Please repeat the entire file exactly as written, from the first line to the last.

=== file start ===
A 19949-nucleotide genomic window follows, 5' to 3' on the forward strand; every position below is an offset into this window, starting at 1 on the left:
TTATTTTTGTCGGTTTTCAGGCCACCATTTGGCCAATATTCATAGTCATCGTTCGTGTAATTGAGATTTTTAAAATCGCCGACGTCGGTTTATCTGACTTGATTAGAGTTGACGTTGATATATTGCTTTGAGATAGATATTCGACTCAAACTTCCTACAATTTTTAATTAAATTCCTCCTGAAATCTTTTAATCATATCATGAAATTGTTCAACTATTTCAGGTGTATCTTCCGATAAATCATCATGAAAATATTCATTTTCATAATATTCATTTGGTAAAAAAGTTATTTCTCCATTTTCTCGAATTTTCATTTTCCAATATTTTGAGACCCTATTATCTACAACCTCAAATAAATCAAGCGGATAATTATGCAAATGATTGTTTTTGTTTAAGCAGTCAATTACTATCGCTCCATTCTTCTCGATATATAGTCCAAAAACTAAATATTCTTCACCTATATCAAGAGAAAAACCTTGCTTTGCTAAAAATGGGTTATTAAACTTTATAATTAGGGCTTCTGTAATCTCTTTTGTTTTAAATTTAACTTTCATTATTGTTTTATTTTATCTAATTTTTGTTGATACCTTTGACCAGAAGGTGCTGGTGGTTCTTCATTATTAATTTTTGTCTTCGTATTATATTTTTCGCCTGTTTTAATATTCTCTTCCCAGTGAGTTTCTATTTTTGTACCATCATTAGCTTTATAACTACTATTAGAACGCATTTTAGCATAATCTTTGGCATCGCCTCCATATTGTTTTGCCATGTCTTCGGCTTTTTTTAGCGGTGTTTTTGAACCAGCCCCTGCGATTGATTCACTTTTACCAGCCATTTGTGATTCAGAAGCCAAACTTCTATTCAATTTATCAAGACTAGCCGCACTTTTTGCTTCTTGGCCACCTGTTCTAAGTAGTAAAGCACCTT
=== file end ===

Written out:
A 19949-nucleotide genomic window follows, 5' to 3' on the forward strand; every position below is an offset into this window, starting at 1 on the left:
TTATTTTTGTCGGTTTTCAGGCCACCATTTGGCCAATATTCATAGTCATCGTTCGTGTAATTGAGATTTTTAAAATCGCCGACGTCGGTTTATCTGACTTGATTAGAGTTGACGTTGATATATTGCTTTGAGATAGATATTCGACTCAAACTTCCTACAATTTTTAATTAAATTCCTCCTGAAATCTTTTAATCATATCATGAAATTGTTCAACTATTTCAGGTGTATCTTCCGATAAATCATCATGAAAATATTCATTTTCATAATATTCATTTGGTAAAAAAGTTATTTCTCCATTTTCTCGAATTTTCATTTTCCAATATTTTGAGACCCTATTATCTACAACCTCAAATAAATCAAGCGGATAATTATGCAAATGATTGTTTTTGTTTAAGCAGTCAATTACTATCGCTCCATTCTTCTCGATATATAGTCCAAAAACTAAATATTCTTCACCTATATCAAGAGAAAAACCTTGCTTTGCTAAAAATGGGTTATTAAACTTTATAATTAGGGCTTCTGTAATCTCTTTTGTTTTAAATTTAACTTTCATTATTGTTTTATTTTATCTAATTTTTGTTGATACCTTTGACCAGAAGGTGCTGGTGGTTCTTCATTATTAATTTTTGTCTTCGTATTATATTTTTCGCCTGTTTTAATATTCTCTTCCCAGTGAGTTTCTATTTTTGTACCATCATTAGCTTTATAACTACTATTAGAACGCATTTTAGCATAATCTTTGGCATCGCCTCCATATTGTTTTGCCATGTCTTCGGCTTTTTTTAGCGGTGTTTTTGAACCAGCCCCTGCGATTGATTCACTTTTACCAGCCATTTGTGATTCAGAAGCCAAACTTCTATTCAATTTATCAAGACTAGCCGCACTTTTTGCTTCTTGGCCACCTGTTCTAAGTAGTAAAGCACCTT